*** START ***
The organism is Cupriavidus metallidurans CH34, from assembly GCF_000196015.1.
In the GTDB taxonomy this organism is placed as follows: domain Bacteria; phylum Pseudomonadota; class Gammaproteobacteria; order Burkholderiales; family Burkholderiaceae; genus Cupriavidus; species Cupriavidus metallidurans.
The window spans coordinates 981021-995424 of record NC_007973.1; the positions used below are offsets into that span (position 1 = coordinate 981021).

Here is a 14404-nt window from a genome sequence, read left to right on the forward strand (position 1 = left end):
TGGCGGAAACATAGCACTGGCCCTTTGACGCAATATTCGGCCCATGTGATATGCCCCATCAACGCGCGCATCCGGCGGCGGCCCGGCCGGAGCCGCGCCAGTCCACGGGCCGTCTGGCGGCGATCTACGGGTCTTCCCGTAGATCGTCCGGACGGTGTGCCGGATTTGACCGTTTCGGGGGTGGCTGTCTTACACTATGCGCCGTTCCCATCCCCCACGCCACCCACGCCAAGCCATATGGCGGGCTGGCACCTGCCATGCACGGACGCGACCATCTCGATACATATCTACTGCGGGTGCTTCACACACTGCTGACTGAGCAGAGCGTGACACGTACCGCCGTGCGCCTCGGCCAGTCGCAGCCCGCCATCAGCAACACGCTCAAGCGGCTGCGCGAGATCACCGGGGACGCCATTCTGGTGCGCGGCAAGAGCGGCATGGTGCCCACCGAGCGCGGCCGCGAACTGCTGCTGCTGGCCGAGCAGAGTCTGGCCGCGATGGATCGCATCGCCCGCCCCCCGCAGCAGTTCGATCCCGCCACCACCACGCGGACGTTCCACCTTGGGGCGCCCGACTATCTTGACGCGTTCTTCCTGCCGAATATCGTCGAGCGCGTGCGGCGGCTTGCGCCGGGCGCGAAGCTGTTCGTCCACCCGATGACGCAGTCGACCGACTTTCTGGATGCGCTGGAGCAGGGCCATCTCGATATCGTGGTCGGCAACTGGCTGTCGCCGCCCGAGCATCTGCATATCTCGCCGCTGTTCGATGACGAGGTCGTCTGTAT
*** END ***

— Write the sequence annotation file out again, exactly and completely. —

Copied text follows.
The organism is Cupriavidus metallidurans CH34, from assembly GCF_000196015.1.
In the GTDB taxonomy this organism is placed as follows: domain Bacteria; phylum Pseudomonadota; class Gammaproteobacteria; order Burkholderiales; family Burkholderiaceae; genus Cupriavidus; species Cupriavidus metallidurans.
The window spans coordinates 981021-995424 of record NC_007973.1; the positions used below are offsets into that span (position 1 = coordinate 981021).

Here is a 14404-nt window from a genome sequence, read left to right on the forward strand (position 1 = left end):
TGGCGGAAACATAGCACTGGCCCTTTGACGCAATATTCGGCCCATGTGATATGCCCCATCAACGCGCGCATCCGGCGGCGGCCCGGCCGGAGCCGCGCCAGTCCACGGGCCGTCTGGCGGCGATCTACGGGTCTTCCCGTAGATCGTCCGGACGGTGTGCCGGATTTGACCGTTTCGGGGGTGGCTGTCTTACACTATGCGCCGTTCCCATCCCCCACGCCACCCACGCCAAGCCATATGGCGGGCTGGCACCTGCCATGCACGGACGCGACCATCTCGATACATATCTACTGCGGGTGCTTCACACACTGCTGACTGAGCAGAGCGTGACACGTACCGCCGTGCGCCTCGGCCAGTCGCAGCCCGCCATCAGCAACACGCTCAAGCGGCTGCGCGAGATCACCGGGGACGCCATTCTGGTGCGCGGCAAGAGCGGCATGGTGCCCACCGAGCGCGGCCGCGAACTGCTGCTGCTGGCCGAGCAGAGTCTGGCCGCGATGGATCGCATCGCCCGCCCCCCGCAGCAGTTCGATCCCGCCACCACCACGCGGACGTTCCACCTTGGGGCGCCCGACTATCTTGACGCGTTCTTCCTGCCGAATATCGTCGAGCGCGTGCGGCGGCTTGCGCCGGGCGCGAAGCTGTTCGTCCACCCGATGACGCAGTCGACCGACTTTCTGGATGCGCTGGAGCAGGGCCATCTCGATATCGTGGTCGGCAACTGGCTGTCGCCGCCCGAGCATCTGCATATCTCGCCGCTGTTCGATGACGAGGTCGTCTGTAT